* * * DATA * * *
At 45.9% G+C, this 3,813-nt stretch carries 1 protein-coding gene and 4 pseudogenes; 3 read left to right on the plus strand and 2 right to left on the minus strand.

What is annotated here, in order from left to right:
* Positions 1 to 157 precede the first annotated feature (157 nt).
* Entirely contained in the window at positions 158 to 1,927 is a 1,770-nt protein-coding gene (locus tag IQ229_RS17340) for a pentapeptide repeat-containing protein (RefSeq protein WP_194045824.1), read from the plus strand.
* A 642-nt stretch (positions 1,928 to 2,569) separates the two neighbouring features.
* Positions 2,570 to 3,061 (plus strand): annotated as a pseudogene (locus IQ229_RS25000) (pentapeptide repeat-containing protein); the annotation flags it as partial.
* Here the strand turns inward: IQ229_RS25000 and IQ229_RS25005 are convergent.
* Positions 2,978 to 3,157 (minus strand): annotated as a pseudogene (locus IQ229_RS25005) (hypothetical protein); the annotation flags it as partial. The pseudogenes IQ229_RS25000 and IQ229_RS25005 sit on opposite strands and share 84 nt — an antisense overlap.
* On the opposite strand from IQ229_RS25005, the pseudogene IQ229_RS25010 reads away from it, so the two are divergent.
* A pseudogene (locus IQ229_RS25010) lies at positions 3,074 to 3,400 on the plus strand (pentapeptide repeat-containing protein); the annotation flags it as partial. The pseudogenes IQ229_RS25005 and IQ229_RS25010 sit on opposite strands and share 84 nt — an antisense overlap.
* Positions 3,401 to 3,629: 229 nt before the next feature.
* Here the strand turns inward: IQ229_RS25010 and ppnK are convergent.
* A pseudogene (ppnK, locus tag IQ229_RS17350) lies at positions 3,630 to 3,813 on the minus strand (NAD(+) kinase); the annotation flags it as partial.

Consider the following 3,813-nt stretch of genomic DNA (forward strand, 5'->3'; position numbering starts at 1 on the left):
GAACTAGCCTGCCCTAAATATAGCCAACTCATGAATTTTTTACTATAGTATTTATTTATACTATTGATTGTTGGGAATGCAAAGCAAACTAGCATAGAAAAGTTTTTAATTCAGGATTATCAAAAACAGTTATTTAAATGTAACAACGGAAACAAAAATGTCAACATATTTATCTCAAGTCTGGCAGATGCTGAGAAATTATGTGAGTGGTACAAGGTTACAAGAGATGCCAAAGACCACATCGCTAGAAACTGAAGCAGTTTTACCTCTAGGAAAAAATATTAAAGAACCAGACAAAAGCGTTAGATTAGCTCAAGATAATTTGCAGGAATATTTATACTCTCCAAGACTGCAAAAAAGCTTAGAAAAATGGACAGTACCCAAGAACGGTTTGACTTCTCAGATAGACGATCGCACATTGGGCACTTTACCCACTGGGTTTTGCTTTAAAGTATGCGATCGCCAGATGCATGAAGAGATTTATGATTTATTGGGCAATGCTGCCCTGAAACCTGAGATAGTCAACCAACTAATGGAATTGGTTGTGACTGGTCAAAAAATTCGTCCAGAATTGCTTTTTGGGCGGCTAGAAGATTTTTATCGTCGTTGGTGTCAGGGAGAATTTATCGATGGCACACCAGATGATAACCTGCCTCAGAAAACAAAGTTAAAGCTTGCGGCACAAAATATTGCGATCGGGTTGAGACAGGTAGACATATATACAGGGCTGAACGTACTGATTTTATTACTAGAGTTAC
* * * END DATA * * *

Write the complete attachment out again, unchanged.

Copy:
At 45.9% G+C, this 3,813-nt stretch carries 1 protein-coding gene and 4 pseudogenes; 3 read left to right on the plus strand and 2 right to left on the minus strand.

What is annotated here, in order from left to right:
* Positions 1 to 157 precede the first annotated feature (157 nt).
* Entirely contained in the window at positions 158 to 1,927 is a 1,770-nt protein-coding gene (locus tag IQ229_RS17340) for a pentapeptide repeat-containing protein (RefSeq protein WP_194045824.1), read from the plus strand.
* A 642-nt stretch (positions 1,928 to 2,569) separates the two neighbouring features.
* Positions 2,570 to 3,061 (plus strand): annotated as a pseudogene (locus IQ229_RS25000) (pentapeptide repeat-containing protein); the annotation flags it as partial.
* Here the strand turns inward: IQ229_RS25000 and IQ229_RS25005 are convergent.
* Positions 2,978 to 3,157 (minus strand): annotated as a pseudogene (locus IQ229_RS25005) (hypothetical protein); the annotation flags it as partial. The pseudogenes IQ229_RS25000 and IQ229_RS25005 sit on opposite strands and share 84 nt — an antisense overlap.
* On the opposite strand from IQ229_RS25005, the pseudogene IQ229_RS25010 reads away from it, so the two are divergent.
* A pseudogene (locus IQ229_RS25010) lies at positions 3,074 to 3,400 on the plus strand (pentapeptide repeat-containing protein); the annotation flags it as partial. The pseudogenes IQ229_RS25005 and IQ229_RS25010 sit on opposite strands and share 84 nt — an antisense overlap.
* Positions 3,401 to 3,629: 229 nt before the next feature.
* Here the strand turns inward: IQ229_RS25010 and ppnK are convergent.
* A pseudogene (ppnK, locus tag IQ229_RS17350) lies at positions 3,630 to 3,813 on the minus strand (NAD(+) kinase); the annotation flags it as partial.

Consider the following 3,813-nt stretch of genomic DNA (forward strand, 5'->3'; position numbering starts at 1 on the left):
GAACTAGCCTGCCCTAAATATAGCCAACTCATGAATTTTTTACTATAGTATTTATTTATACTATTGATTGTTGGGAATGCAAAGCAAACTAGCATAGAAAAGTTTTTAATTCAGGATTATCAAAAACAGTTATTTAAATGTAACAACGGAAACAAAAATGTCAACATATTTATCTCAAGTCTGGCAGATGCTGAGAAATTATGTGAGTGGTACAAGGTTACAAGAGATGCCAAAGACCACATCGCTAGAAACTGAAGCAGTTTTACCTCTAGGAAAAAATATTAAAGAACCAGACAAAAGCGTTAGATTAGCTCAAGATAATTTGCAGGAATATTTATACTCTCCAAGACTGCAAAAAAGCTTAGAAAAATGGACAGTACCCAAGAACGGTTTGACTTCTCAGATAGACGATCGCACATTGGGCACTTTACCCACTGGGTTTTGCTTTAAAGTATGCGATCGCCAGATGCATGAAGAGATTTATGATTTATTGGGCAATGCTGCCCTGAAACCTGAGATAGTCAACCAACTAATGGAATTGGTTGTGACTGGTCAAAAAATTCGTCCAGAATTGCTTTTTGGGCGGCTAGAAGATTTTTATCGTCGTTGGTGTCAGGGAGAATTTATCGATGGCACACCAGATGATAACCTGCCTCAGAAAACAAAGTTAAAGCTTGCGGCACAAAATATTGCGATCGGGTTGAGACAGGTAGACATATATACAGGGCTGAACGTACTGATTTTATTACTAGAGTTAC